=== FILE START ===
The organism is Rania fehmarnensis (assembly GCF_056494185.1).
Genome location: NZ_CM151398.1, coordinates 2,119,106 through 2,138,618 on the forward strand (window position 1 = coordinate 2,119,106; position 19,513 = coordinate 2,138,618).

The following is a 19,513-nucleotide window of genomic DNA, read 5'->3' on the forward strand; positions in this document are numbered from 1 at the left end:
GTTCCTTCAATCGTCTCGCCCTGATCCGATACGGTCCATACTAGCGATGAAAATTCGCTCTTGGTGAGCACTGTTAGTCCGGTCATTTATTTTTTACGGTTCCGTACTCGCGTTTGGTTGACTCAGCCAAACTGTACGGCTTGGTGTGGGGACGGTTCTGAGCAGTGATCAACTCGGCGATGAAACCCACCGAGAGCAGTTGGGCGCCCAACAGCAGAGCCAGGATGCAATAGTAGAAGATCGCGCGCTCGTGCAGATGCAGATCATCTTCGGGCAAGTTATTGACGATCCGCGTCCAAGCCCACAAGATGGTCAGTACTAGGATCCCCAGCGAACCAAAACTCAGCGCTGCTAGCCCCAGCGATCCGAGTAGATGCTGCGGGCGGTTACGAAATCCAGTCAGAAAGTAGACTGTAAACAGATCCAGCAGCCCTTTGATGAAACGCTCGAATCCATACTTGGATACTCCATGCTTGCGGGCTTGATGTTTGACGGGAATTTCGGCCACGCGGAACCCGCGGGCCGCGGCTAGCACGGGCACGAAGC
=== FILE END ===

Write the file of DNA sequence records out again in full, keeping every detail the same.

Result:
The organism is Rania fehmarnensis (assembly GCF_056494185.1).
Genome location: NZ_CM151398.1, coordinates 2,119,106 through 2,138,618 on the forward strand (window position 1 = coordinate 2,119,106; position 19,513 = coordinate 2,138,618).

The following is a 19,513-nucleotide window of genomic DNA, read 5'->3' on the forward strand; positions in this document are numbered from 1 at the left end:
GTTCCTTCAATCGTCTCGCCCTGATCCGATACGGTCCATACTAGCGATGAAAATTCGCTCTTGGTGAGCACTGTTAGTCCGGTCATTTATTTTTTACGGTTCCGTACTCGCGTTTGGTTGACTCAGCCAAACTGTACGGCTTGGTGTGGGGACGGTTCTGAGCAGTGATCAACTCGGCGATGAAACCCACCGAGAGCAGTTGGGCGCCCAACAGCAGAGCCAGGATGCAATAGTAGAAGATCGCGCGCTCGTGCAGATGCAGATCATCTTCGGGCAAGTTATTGACGATCCGCGTCCAAGCCCACAAGATGGTCAGTACTAGGATCCCCAGCGAACCAAAACTCAGCGCTGCTAGCCCCAGCGATCCGAGTAGATGCTGCGGGCGGTTACGAAATCCAGTCAGAAAGTAGACTGTAAACAGATCCAGCAGCCCTTTGATGAAACGCTCGAATCCATACTTGGATACTCCATGCTTGCGGGCTTGATGTTTGACGGGAATTTCGGCCACGCGGAACCCGCGGGCCGCGGCTAGCACGGGCACGAAGC